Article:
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8 July 2000

When I leave Ma's and turn my face towards home now, it's Sagittarius that twinkles above the treetops directly ahead. Until tonight, there have been green fireflies twinkling, too. But the air has turned quite chilly and the fireflies are keeping warm somewhere...

Work is sucking me dry. I knew this would happen. It always does. There's no creativity left after a day working with computers. Maybe it has something to do with left/right brain activity... I work with intellect all day, solving problems-- but the solutions to the problems require a great deal of creativity and intuition, so, is it that I am spending all my creativity? Or is it that I am at odds with it? I don't know anymore. I do know that this always happens when I work full time.

Today I refused to work. I read. I read the final Inspector Morse novel, The Remorseful Day, by Colin Dexter. I've always rather liked Morse, and I approached the reading of this book with some trepidation. Not a lot, but some-- I have a tendency not to trust authors. But, the thing about Morse is this: he has always seemed mortal-- alive. Unlike other characters who never suffer from any but trifling human ailments. No, Morse has always been quite human. When he drinks, his body suffers. And the effects accumulate. Morse changes over the cousre of the novels. Morse lives.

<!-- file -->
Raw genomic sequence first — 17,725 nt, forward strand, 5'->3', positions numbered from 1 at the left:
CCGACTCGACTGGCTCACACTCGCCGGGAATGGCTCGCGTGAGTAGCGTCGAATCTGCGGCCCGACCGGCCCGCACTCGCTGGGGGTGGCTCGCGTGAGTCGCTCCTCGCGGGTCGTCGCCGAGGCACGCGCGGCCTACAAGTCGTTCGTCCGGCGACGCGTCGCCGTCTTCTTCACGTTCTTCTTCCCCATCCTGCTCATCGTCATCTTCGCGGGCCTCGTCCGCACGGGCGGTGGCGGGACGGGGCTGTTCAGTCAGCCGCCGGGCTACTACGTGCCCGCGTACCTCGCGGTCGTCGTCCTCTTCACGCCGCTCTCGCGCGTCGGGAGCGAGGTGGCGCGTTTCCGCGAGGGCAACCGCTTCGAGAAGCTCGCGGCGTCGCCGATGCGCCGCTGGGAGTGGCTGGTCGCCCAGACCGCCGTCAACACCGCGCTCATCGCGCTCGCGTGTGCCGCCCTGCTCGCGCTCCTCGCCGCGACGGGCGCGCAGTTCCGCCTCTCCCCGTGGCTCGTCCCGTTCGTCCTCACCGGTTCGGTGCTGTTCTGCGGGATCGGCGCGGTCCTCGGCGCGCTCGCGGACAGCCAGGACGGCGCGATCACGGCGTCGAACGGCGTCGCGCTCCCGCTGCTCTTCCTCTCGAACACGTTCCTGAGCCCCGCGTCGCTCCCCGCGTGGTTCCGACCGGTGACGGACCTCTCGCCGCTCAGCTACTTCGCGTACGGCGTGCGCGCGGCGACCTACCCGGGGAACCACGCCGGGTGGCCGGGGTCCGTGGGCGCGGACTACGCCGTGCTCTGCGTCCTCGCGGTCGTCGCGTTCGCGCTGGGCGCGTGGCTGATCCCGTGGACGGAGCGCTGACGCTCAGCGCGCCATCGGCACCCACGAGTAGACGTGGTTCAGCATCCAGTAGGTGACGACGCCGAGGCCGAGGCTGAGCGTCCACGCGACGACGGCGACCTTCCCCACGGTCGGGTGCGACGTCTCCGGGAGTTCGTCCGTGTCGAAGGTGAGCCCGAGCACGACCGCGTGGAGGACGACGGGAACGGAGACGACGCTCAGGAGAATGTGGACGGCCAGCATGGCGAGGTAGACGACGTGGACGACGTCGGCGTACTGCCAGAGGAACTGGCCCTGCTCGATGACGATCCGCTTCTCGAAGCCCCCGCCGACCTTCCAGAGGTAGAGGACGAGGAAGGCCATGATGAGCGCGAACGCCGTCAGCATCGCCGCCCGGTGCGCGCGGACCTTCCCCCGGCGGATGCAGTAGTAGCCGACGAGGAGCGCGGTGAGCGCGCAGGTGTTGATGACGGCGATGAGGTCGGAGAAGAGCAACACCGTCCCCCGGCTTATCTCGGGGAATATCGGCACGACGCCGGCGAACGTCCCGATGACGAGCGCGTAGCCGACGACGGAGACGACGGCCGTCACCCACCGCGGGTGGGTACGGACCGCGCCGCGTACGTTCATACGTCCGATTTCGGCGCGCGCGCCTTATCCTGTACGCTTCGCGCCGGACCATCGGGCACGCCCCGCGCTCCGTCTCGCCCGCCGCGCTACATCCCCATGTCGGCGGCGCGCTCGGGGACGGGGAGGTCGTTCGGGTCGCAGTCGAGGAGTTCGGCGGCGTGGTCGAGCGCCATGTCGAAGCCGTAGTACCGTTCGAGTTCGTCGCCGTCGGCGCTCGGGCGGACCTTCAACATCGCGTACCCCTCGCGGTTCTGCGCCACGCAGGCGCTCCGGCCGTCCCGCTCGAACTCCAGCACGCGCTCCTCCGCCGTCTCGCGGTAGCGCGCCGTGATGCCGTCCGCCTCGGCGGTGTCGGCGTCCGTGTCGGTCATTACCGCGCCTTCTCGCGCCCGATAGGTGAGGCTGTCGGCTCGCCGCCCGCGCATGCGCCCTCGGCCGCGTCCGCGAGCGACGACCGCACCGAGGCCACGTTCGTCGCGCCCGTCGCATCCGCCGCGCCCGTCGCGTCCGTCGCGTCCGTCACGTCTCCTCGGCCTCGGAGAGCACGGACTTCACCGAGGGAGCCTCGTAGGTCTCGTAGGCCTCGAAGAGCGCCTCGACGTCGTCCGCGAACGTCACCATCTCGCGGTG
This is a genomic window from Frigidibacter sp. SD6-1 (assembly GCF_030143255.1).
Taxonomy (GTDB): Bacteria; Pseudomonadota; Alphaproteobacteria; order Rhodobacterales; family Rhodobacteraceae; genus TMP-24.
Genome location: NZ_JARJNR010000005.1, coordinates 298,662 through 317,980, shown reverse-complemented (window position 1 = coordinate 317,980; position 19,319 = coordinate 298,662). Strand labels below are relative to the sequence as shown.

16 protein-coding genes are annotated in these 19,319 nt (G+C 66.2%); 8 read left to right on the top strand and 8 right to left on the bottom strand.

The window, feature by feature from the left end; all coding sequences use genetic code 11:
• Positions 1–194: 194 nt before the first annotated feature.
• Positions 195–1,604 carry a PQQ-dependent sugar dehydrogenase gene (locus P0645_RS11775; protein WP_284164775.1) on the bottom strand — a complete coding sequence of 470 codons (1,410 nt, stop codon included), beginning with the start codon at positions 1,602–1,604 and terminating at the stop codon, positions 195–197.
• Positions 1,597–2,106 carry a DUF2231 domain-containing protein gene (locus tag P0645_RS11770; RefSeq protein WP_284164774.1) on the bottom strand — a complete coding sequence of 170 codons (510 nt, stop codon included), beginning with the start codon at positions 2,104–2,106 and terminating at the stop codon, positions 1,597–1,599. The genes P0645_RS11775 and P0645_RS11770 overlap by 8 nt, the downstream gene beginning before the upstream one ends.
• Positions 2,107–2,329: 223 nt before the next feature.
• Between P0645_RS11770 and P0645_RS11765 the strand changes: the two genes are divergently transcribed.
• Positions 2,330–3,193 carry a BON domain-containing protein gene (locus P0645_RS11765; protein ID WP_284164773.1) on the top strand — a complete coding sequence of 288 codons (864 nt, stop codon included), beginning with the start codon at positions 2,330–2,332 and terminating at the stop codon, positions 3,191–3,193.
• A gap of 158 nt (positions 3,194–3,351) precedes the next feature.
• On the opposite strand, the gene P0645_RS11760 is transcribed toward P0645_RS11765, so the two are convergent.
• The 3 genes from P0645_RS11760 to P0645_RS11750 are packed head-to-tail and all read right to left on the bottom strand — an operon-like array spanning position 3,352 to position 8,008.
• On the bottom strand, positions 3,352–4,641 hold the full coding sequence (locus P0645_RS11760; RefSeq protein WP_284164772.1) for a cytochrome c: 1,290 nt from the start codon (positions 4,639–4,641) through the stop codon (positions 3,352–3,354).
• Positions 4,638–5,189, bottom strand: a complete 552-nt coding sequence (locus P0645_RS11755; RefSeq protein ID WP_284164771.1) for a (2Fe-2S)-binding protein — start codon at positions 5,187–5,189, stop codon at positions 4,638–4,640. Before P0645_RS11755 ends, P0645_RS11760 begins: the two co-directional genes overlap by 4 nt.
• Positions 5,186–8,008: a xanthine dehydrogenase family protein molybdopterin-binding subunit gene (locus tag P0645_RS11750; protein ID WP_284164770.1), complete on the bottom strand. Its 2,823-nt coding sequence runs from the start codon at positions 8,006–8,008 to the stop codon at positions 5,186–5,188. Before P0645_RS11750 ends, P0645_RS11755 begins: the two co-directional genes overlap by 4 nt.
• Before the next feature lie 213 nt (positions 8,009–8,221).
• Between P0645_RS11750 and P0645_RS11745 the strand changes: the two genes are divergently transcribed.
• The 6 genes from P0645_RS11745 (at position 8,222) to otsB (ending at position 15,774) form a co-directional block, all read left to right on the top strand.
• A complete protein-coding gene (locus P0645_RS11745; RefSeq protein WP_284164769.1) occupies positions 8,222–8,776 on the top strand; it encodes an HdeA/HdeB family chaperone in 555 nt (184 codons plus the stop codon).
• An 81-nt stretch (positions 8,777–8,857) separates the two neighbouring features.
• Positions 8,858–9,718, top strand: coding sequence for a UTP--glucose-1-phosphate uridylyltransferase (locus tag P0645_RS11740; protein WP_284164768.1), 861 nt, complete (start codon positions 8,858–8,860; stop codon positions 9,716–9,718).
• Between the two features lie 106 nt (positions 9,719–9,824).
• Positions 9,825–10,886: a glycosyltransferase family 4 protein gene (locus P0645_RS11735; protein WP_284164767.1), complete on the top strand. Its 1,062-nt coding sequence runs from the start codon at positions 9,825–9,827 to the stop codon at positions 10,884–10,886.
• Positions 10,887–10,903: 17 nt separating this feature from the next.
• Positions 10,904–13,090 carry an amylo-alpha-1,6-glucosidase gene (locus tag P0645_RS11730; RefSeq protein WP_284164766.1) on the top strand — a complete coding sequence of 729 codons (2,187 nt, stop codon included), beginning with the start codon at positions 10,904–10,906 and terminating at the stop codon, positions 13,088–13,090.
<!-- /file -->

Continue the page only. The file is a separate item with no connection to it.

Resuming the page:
Lived. Morse's death didn't really come as a surprise, not to those who knew him. It seemed a logical and natural conclusion. Inevitable.

I feel as if I was reading stories about a real person, living a real life. Colin Dexter deserves some tribute for that, I think. Well done, sir.


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